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Translating Rhythm: From the Drum Set to the Cajon Drum

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Finding a new drum or hand percussion instrument to play is one of the best things about being a drummer. No matter if you started out on a set of bongo drums or you were a drummer in your school’s marching band, once you’re bitten with the percussion bug, it can be hard to ever let that excitement go.

For the drum set drummer, all of those hours spent learning the basics and practicing rudiments can lead to a really great experience drumming in a band, on stage or in a studio. Since a drum set has several drums that are played together, in a sense, you’re really doing the same work as three or more people, considering a basic bass drum, snare and cymbal setup. Add more drums, cymbals and percussion instruments to your rig and it can seem like you’re never going to have enough arms and legs to get the job done right.

Then, you realize that some “drummer” in front of a coffee house is playing the beat to your favorite song… while sitting on a box… and it sounds pretty fantastic. Then you think… how could I ever possibly play my fantastic groove on a box? A cajon drum? IMPOSSIBLE!

Not really. In fact, it’s a lot easier than you think, especially when you’re already drumming your heart out.

Cajon drums are essentially wooden boxes that are acoustically built for drumming. Hailing from Peru, these drums initially were a huge part of Afro-Peruvian music, especially Flamenco, but they have since been found in just about any genre of music that soaks up an “unplugged” vibe. Cajons have two basic sounds, unlike your drum set. There is the bass sound that comes from striking the instrument’s front “drumhead,” or “tapa,” and then there are the higher accent sounds that come from the corner area of the drum.

The middle of the drum is your bass or kick drum, and the sides/corner are your toms and/or snare drums. Some cajons will include snares to really grab the rasp of the beat, or, you can customize your cajon’s sound to your liking (one of the perks of the drum!). You can also use a kick pedal to beat the “bass” of the cajon, giving you the ability to play with both hands and a foot, which might feel a little more familiar to the drum set drummer.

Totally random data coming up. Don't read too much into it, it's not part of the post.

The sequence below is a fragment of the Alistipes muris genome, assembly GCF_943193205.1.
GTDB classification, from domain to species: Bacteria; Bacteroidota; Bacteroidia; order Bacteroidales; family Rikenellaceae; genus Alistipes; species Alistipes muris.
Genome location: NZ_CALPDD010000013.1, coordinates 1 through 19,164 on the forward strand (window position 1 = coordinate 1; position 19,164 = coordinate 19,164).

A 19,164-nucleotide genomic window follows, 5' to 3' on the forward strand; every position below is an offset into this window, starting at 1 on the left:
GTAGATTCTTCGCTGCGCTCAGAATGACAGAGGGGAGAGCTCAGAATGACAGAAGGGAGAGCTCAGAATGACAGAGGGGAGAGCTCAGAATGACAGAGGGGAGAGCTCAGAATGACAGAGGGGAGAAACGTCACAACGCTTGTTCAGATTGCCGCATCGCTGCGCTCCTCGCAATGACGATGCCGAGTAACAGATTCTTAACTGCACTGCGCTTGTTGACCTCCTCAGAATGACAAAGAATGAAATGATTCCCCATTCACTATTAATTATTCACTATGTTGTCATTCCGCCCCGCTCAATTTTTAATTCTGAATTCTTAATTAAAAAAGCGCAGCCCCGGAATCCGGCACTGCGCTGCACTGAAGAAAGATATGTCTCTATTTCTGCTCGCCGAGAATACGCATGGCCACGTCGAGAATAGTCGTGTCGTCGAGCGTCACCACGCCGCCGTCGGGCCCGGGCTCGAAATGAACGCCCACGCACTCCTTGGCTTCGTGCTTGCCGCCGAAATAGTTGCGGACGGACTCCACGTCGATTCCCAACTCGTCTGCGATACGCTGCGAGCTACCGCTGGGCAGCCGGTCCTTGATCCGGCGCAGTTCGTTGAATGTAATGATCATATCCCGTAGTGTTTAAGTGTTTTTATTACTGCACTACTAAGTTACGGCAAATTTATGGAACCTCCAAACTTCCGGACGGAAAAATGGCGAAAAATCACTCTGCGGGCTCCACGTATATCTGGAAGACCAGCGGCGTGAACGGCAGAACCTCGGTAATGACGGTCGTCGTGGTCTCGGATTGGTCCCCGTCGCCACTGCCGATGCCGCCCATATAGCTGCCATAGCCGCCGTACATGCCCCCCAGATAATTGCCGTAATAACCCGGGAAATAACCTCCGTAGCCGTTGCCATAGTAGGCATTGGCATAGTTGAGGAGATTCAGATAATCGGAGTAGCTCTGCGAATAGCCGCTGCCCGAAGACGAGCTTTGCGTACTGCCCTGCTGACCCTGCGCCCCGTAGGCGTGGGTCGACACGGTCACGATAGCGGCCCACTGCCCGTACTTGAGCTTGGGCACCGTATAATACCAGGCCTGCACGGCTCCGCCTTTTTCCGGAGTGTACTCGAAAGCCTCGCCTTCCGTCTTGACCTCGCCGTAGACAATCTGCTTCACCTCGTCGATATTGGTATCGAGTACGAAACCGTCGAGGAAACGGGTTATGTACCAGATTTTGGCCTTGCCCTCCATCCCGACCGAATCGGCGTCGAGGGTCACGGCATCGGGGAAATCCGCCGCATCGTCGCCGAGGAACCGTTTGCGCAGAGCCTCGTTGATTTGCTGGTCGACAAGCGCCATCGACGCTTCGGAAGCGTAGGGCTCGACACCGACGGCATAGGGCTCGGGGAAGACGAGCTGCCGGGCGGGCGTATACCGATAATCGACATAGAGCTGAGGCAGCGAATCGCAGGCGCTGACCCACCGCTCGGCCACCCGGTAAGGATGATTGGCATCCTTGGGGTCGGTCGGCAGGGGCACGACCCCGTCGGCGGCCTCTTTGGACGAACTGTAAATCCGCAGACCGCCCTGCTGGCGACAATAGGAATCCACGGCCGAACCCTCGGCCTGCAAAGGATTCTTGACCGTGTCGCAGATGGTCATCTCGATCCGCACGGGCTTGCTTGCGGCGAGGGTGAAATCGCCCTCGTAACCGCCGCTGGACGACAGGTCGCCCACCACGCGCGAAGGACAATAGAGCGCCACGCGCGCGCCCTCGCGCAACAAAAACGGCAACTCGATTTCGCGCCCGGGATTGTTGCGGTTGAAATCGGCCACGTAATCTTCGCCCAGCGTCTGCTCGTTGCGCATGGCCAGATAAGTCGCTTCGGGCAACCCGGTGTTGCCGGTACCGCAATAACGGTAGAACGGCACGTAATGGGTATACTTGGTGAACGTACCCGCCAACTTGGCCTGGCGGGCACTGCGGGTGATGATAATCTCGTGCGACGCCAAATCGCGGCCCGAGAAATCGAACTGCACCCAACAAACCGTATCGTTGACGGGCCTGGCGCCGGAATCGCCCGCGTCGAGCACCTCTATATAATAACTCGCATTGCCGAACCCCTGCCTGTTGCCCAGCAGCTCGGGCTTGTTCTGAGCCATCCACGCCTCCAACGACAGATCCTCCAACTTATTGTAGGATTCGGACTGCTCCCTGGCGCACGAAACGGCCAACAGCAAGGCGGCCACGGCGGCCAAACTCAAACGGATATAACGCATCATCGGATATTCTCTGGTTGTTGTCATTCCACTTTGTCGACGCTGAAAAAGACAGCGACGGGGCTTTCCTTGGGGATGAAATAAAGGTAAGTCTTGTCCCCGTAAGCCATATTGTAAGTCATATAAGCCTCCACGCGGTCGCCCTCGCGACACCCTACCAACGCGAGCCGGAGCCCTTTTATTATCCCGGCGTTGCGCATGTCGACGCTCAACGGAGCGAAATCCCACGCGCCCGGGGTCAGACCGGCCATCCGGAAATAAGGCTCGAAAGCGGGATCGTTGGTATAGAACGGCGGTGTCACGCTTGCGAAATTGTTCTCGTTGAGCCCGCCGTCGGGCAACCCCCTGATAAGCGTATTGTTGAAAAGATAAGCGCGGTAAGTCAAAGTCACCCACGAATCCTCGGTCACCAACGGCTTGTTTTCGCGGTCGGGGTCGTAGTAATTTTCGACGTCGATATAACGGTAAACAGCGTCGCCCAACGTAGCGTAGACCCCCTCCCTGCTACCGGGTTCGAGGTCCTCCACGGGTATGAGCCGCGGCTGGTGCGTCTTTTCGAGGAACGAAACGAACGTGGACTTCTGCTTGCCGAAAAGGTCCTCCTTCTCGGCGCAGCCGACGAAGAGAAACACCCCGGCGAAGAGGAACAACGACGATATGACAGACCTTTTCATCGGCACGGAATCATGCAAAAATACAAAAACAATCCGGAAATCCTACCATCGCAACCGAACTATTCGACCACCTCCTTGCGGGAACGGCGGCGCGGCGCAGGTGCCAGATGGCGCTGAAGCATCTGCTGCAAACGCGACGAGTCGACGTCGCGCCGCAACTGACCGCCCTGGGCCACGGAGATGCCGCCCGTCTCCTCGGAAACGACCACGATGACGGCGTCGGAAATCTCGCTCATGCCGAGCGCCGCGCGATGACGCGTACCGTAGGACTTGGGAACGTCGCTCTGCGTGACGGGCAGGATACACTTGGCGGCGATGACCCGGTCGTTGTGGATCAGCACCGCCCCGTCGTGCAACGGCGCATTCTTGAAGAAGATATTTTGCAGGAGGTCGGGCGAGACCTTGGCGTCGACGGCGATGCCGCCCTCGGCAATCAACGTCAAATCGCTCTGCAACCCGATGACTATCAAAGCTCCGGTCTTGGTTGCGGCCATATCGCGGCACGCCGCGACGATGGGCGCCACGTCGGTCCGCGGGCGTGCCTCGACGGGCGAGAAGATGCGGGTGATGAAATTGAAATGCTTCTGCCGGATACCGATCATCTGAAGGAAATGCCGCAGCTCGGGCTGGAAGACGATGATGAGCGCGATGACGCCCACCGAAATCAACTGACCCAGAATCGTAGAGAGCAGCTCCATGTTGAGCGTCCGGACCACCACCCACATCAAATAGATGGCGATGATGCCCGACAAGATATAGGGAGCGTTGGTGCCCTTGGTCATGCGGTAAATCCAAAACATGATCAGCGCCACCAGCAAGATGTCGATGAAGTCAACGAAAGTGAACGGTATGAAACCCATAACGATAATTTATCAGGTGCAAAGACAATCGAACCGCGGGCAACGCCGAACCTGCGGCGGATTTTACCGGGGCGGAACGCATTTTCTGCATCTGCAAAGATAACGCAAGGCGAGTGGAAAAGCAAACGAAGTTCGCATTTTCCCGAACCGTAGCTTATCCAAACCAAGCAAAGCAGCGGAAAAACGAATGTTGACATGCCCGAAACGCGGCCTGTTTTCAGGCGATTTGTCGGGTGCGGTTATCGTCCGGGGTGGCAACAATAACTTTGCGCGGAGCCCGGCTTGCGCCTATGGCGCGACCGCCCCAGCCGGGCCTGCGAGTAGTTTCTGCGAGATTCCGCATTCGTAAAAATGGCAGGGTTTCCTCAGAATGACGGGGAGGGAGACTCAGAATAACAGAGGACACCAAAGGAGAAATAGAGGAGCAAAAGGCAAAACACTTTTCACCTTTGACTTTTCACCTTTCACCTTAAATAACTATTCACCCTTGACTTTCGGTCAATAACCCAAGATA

Once you master the basic anatomy of the cajon, translating the rhythm should be pretty simple to figure out: bass in the middle, accents on the side. Now that you’ve got the beat, you also have an instrument that has become a great replacement for your drum set, especially in acoustic settings.

Cajon drums also can be played with other accent percussion or cymbals to really increase the “drum set” feel, with an acoustic sound. You can play a hi-hat as you normally would, strap on some wrist or foot percussion jingles (tambourines for your feet!) or use brushes or cajon drum sticks for an even more “real” feeling to your drumming. The potential in these box drums is unlimited, and worth every moment you spend on them, especially if you’re ready to increase your percussion skills overall.

There actually isn’t a technique for translating drum set rhythms to cajon drums – the rhythm you play on a drum set is adapted to an entirely different instrument, but, that is a huge part of the fun. As a drummer, you know the difference between the sound of every size tom or snare you’ve played, and how different types of drum heads (or cymbals, or drum sticks, or kick pedals, etc.) affect sound… which means you know how to play with those sounds to find a cajon drum translation.

Translating a drum set rhythm to cajon drums is just your own interpretation of what is behind the songs you love to play – and that’s pretty much what all drumming is about, anyway.

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